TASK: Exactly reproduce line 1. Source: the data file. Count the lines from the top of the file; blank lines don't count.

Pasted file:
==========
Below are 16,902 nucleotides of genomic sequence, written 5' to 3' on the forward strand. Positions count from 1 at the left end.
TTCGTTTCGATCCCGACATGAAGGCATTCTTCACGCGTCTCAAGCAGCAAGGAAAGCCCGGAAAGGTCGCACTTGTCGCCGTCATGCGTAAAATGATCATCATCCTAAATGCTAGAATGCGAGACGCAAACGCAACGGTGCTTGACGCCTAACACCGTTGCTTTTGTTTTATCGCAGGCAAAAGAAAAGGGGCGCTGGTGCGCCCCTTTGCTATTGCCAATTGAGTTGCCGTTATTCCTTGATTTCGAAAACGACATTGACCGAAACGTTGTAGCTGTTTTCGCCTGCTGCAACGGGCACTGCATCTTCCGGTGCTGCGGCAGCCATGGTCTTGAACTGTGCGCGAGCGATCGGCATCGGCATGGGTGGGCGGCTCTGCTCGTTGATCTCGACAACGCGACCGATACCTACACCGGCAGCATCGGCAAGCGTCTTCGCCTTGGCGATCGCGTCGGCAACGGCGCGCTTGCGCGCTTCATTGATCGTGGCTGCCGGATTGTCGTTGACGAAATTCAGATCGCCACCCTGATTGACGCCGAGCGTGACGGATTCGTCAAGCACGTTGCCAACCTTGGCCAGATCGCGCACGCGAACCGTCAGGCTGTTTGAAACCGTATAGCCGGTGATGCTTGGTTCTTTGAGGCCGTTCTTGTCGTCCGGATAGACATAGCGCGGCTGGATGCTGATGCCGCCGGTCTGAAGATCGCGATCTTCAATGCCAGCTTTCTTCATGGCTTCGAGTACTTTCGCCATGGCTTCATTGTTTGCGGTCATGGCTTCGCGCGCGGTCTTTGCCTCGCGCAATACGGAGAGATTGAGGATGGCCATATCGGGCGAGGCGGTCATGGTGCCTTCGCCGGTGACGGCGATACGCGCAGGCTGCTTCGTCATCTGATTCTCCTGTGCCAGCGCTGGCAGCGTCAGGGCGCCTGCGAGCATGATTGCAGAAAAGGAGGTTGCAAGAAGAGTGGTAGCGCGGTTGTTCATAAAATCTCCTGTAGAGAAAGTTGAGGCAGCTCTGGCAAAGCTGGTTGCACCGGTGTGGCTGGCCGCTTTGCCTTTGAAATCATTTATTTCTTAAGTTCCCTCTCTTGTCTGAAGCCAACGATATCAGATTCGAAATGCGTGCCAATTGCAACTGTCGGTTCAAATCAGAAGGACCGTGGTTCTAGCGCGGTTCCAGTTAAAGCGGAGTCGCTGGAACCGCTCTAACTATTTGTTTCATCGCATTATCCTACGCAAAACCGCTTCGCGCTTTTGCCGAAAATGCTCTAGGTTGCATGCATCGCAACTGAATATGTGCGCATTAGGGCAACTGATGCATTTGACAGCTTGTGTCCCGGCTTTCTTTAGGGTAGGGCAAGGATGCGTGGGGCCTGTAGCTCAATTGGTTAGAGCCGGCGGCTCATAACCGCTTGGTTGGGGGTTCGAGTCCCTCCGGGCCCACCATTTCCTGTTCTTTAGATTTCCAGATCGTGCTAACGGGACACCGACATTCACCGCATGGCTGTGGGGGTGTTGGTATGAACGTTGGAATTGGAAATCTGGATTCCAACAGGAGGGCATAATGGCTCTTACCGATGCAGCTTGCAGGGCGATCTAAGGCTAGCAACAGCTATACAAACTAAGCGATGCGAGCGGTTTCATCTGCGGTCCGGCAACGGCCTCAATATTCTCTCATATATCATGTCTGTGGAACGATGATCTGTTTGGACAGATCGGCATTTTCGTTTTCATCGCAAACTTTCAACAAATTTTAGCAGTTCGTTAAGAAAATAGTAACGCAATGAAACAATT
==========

Below are 16,902 nucleotides of genomic sequence, written 5' to 3' on the forward strand. Positions count from 1 at the left end.